DM notes: *If the party makes a perception check on the wall or rolls high in a regular perception check, they notice the withered remnants of something carved on the back wall across from the mirror (just like the mirror at the dungeon entrance).
The players must carve their names backward in the wall so that it reads normal in the mirror. They can use the remnants of the sword on the ground or anything they have on hand to carve. Once a player’s name is correctly carved the mirrored wall will seem to have disappeared and they will then be able to see that it is just a big opening in the wall. If the players attack the mirror, they are dealt whatever damage they deal to the mirror.
In the empty opening are three identical Kobolds sitting on the ground, each with a manacle (handcuff) clasped to one hand, with the other side of the manacle open. The one in the middle is actually wearing a Cloak of Mirror Image, which gives the wearer the effects of casting mirror image on themselves for 24 hours. The other two are illusions from the spell. This Kobold has been trapped in here for decades but the magic would not allow him to die. His mind has deteriorated and he will attempt to cuff himself to a party member so that he can not be left behind. If he successfully cuffs himself to a party member they must make a strength check or check with thieves tools to open the clasp, rolling an 11 or greater. If the party tries to talk to him he will mention that someone scratched his name out on the wall, trapping him within the mirror. If he tries to leave the mirror, the magic wears off and he turns to dust, leaving behind the cloak for a party member to use. If the party kills him, then the same thing happens.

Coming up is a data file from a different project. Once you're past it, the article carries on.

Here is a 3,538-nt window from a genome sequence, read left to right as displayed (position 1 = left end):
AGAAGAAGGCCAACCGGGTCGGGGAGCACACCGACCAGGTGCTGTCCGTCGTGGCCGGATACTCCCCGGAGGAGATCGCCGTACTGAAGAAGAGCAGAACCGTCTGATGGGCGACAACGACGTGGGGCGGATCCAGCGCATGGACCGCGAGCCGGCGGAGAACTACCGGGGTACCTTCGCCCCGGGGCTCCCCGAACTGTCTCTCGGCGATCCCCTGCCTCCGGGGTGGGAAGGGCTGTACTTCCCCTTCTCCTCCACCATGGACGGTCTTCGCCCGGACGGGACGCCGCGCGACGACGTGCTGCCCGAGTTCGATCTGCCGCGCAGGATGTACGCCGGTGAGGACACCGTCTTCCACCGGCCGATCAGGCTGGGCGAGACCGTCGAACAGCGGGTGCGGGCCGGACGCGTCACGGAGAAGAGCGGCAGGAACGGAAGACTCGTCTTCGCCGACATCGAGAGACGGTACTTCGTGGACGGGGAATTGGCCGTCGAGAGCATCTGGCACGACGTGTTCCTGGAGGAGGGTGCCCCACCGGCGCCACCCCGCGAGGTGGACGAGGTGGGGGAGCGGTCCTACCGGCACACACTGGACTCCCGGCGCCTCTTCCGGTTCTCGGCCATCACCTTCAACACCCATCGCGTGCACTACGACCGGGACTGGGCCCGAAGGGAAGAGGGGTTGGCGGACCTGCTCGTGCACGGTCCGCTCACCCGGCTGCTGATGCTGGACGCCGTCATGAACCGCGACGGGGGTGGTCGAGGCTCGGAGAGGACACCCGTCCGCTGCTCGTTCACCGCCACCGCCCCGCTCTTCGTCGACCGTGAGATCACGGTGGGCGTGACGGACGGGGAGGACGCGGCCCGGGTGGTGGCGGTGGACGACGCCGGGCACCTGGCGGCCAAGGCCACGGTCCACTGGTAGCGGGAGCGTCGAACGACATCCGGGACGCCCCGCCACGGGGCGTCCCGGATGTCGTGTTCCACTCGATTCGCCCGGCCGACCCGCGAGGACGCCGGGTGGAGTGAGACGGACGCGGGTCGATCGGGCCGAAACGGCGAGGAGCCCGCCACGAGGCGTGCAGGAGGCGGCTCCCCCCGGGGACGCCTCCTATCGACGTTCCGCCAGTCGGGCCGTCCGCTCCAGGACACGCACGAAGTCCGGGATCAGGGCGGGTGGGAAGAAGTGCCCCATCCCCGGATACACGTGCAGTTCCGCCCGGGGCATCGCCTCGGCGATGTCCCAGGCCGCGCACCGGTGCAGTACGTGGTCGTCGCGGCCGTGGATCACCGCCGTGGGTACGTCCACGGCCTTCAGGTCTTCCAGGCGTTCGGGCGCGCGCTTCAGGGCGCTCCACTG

A “Grate” Time (Room 5)
Describe to the party what they see: “The room is a 30-foot square and about 15 feet tall. The left wall has shattered shelves, nearly empty, which seem to have once held rations. The right wall has rotting wooden pegs nailed into the wall that barely hold up a canvas bag. One wall has an iron chest sunken into the wall and a small entrance carved out to enter the barracks (Room 6). In the center of the room is a grate 10 feet in diameter over a hole that is 30 feet deep. Steam emerges from the grate and gives off the only warmth found in the caves. Clutching the grate are freezer-burned bony hands from past souls. Pitons hold the grate down.”
DM notes: The canvas bag contains climbing equipment: a 50-foot rope, a pair of boots with iron spikes that give the wearer a climbing speed of 30 feet on ice, a small oil torch with oil, and pitons. The iron chest has 2 slots, each matching the Ruby and Sapphire keys hanging from the dog’s necks in room 3. The keys must be inserted and turned at the same time for the chest to open.
Inside of the chest is a Blade of Hellfire. If a party member takes it, describe to them what it does: “This item appears to be a longsword hilt. While grasping the hilt, you can use a bonus action to cause a blade of pure fire to spring into existence, or make the blade disappear. While the blade exists, this magic longsword has the finesse property. You are proficient with the blade. You gain a +2 bonus to attack and damage rolls made with this weapon, which deals fire damage instead of slashing damage.”